Perhaps Seahawks followers should have recognized the clue.
In his Friday presser before Sunday’s game with the 49ers, coach Pete Carroll declared Russell Wilson healed and ready.
“This is the best he has felt,” he said. “This is eight weeks. We are at eight weeks right now for broken bones. This will be the best he’s been and I’m excited for him to play again.”
The unequivocal medical assessment help create the most high-risk, high-reward game plan of the season, a 30-23 triumph that easily could have been 44-23 had TE Gerald Everett brought his hands to the Loo instead of fry pans.
Carroll dismissed the suggestion he was clairvoyant, relying instead on a good week of practice by Wilson and a nothing-to-lose approach to game-planning, which was easier for him to do at 3-8 instead of 8-3.
“I just thought his body would respond better as he gets more time, barring setbacks,” he said Monday at his video conference. “I don’t think that’s rocket science right there. It logically makes sense that barring setbacks, he would be the strongest, the most flexible, and the most confident.
“It’s not about confidence with Russ. He already is as confident as you can get.”
Is it possible to be too confident?
Since his return from finger surgery for the game at Green Bay, Wilson sounded and acted as if he was all the way back when he clearly wasn’t. His limitation was baked into the Packers game plan when Wilson, to protect his right hand, was ordered to take all snaps from the shotgun and pistol formations and none from under center.
Carroll was influenced by a long ago-episode during his brief tenure in New England when QB Drew Bledsoe played after similar surgery on his index finger, yet played with a pin that held the joint together.
“Every time he took a snap, the pin came out a little bit and he had to push it back in,” Carroll said. “I had that thought in my mind. I didn’t want to put Russ through that. He would have, and could have.”
But the compromise — no under-center snaps takes away the play-action series — that allowed Wilson to return in the shortest possible time (four weeks) didn’t work very well. Here’s the comparison from the two games:
At Green Bay: 20 completions in 40 attempts for 161 yards, two interceptions; three sacks for 28 yards in losses, QB rating 39.7
Vs. 49ers: 30 completions in 37 attempts for 231 yards, two TDs, 1 INT (the Everett goal-line bobble), four sacks for 50 yards in losses, QB rating 99.4.
Wilson’s apparent breakthrough in practice inspired in Carroll a game plan that, for him, was wilder than a Benny Hill skit:
Starting RB Adrian Peterson, 36, after two practices; permitting a fake punt run that went for a 73-yard touchdown; a triple pass among Wilson, DK Metcalf and Tyler Lockett (incomplete, but cool); attempting a 56-yard field goal instead of a punt; and passing on an easy FG attempt to run (successfully) on fourth down.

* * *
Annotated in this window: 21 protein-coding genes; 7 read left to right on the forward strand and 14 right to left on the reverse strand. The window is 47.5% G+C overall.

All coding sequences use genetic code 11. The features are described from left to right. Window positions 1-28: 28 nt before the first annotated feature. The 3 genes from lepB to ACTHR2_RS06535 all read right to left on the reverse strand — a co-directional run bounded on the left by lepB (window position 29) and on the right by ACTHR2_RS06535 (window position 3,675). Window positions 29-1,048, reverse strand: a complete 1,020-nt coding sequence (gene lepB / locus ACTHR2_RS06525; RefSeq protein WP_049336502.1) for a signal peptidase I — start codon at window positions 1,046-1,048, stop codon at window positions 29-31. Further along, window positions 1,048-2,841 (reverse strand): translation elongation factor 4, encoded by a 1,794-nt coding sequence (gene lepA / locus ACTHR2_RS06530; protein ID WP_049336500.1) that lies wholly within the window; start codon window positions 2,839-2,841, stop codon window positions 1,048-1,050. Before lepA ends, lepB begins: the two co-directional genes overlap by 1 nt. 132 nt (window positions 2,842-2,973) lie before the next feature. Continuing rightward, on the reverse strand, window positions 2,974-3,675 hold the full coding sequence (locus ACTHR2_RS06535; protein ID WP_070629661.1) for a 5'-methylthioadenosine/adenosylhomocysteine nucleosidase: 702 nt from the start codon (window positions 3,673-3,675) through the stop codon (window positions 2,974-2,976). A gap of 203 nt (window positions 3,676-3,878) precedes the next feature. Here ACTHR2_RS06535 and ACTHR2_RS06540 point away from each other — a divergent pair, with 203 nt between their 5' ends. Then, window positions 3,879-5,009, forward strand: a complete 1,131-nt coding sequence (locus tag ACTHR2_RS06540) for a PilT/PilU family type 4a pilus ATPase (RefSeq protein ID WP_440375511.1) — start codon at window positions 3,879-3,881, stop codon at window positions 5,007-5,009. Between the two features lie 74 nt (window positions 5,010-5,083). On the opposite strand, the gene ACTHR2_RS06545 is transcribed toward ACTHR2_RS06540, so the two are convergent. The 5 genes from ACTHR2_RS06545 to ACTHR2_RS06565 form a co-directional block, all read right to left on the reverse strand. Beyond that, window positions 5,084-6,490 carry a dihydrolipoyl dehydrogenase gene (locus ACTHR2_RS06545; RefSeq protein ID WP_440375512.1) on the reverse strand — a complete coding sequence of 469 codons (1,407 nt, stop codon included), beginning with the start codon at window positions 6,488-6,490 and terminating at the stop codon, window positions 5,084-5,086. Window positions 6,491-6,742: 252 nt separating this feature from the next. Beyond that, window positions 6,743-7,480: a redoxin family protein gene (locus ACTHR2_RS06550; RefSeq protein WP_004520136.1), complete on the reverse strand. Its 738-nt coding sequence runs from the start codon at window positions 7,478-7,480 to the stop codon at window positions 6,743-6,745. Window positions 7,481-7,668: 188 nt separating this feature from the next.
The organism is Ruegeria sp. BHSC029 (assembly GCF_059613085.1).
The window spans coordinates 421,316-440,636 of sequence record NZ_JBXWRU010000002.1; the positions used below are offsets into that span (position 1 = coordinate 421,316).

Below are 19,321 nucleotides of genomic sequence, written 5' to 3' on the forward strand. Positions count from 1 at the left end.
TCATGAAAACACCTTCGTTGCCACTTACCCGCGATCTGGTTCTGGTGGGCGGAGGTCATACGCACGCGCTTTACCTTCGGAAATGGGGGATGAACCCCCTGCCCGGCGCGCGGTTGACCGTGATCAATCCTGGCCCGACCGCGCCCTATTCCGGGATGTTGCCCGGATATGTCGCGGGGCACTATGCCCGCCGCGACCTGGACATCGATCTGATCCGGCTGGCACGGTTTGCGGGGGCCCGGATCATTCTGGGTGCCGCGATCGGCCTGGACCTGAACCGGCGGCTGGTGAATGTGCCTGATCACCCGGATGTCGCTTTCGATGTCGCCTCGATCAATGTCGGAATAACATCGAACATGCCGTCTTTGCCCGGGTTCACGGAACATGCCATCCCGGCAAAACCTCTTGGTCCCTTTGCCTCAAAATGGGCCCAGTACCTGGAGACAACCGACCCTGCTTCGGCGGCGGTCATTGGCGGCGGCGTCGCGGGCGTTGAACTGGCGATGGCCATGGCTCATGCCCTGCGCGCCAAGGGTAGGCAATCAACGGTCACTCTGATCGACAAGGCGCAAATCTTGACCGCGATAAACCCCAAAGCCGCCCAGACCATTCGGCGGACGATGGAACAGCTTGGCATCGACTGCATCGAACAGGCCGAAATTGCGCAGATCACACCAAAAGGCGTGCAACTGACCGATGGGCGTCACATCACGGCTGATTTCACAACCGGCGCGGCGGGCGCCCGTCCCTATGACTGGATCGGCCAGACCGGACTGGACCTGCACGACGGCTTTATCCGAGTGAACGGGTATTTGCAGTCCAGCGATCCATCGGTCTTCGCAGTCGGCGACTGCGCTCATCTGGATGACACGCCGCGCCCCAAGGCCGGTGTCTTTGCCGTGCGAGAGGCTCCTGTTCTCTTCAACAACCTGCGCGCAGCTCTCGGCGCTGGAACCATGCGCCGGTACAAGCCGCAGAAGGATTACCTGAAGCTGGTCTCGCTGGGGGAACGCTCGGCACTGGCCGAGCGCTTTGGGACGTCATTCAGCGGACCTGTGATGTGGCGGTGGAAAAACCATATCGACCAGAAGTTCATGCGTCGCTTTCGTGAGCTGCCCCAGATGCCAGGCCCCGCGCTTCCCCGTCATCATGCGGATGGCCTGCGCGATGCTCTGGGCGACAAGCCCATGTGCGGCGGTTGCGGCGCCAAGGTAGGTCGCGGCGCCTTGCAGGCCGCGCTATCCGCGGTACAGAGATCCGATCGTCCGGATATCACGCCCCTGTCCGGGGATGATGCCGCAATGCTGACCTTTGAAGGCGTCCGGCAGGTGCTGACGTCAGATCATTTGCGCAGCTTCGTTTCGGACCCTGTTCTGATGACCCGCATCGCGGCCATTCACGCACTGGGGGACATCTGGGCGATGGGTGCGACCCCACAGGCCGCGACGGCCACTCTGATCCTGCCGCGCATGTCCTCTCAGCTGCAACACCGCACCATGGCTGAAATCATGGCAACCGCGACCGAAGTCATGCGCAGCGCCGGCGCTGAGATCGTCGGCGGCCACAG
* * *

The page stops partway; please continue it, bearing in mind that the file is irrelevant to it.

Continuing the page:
So much of it worked — he even won a replay challenge — because Wilson worked. Using more tempo plays, Wilson completed 19 of 20 quick passes for 145 yards and a TD. That sort of disciplined play impressed Carroll.
“The part that I liked about Russ’s preparation was that he was really clear thinking going in, and wasn’t pressing to make a statement there,” he said. “He was very calm about the game and poised about it. Throughout the whole game he was rock solid.”
Carroll sounded as if he understood the game plan needed to avoid the same-old, same-old that helped hold back the offense.
“I was just looking for opportunities to be clear about our intention and make sure that we weren’t sitting back and kind of waiting for our chances,” he said. “Sometimes you can play the game, hold onto to the rhythm of it, and wait it out. I didn’t want to wait it out in this game.
“I had a lot of respect for (the 49ers). I thought they had a chance to be really explosive on both sides of the football. We needed to be really going for it.”
Naturally, the question is whether Carroll will continue to go for it.
The Seahawks probably could revert to old-school for Sunday’s game in Houston against the 2-10 Texans and get away with it. But since the following week is the season’s second game against the Rams, perhaps going Benny Hill again would give the Rams defense reason to pause.
“You’ll have to just wait and see how we decide,” he said. “We may, we may not. I would say this, it is definitely always in me. I’m fighting the urge always.”
He may as well give in to the urge. It’s the only virtue of being 4-8.